“If you compare Bangladesh to those nations, you will find that it’s very expensive. And that cost is bourne not only by Qubee, but also by others, such as Banglalion, GP and all other ISP’s in the market. This is preventing the growth of services in Bangladesh.”

“You may be able to get the customer but to connect them to the rest of the world, that’s when it gets really expensive and 98 percent of my traffic goes out of the country — that has to go through the international gateway.”

The price for 1Mbps in equivalent South Asian countries is around about $70 — it is currently Tk 18,000 for the same in Bangladesh, he said.

That is the price all the internet service providers (ISP) pay, not just Qubee, which is the single biggest cost element in retarding their growth, the CEO said.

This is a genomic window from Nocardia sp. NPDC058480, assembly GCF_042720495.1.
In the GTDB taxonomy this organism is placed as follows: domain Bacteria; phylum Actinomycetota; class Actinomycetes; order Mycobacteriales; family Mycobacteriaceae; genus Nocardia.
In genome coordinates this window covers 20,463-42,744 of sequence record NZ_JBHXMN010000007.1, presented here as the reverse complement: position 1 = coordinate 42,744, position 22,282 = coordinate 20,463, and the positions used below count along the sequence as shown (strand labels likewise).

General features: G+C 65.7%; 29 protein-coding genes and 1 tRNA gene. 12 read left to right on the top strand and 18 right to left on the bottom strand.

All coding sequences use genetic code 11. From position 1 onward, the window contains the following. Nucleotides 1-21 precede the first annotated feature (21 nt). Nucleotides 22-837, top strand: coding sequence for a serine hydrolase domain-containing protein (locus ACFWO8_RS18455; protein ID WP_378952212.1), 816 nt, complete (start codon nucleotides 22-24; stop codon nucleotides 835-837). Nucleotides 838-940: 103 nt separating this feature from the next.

Jerry mentioned that they brought up the topic with Bangladesh Telecommunication Regulatory Commission (BTRC) and they responded positively. BTRC knows the issues and will have to look at all the stakeholders, as there are government revenues involved, he added.

“I have a feeling they understand the situation and are looking to achieve a sensible way forward that benefits all parties. It has to be a win-win deal. I have faith in the regulator that they will do a good job and everyone will be happy.”

Jerry believes the market potential is huge and growing all the time. “Cellular operators have almost 5 million people using the internet on the small screen and there are half a million to three quarters of a million connected at home. We are still looking to cover that market.”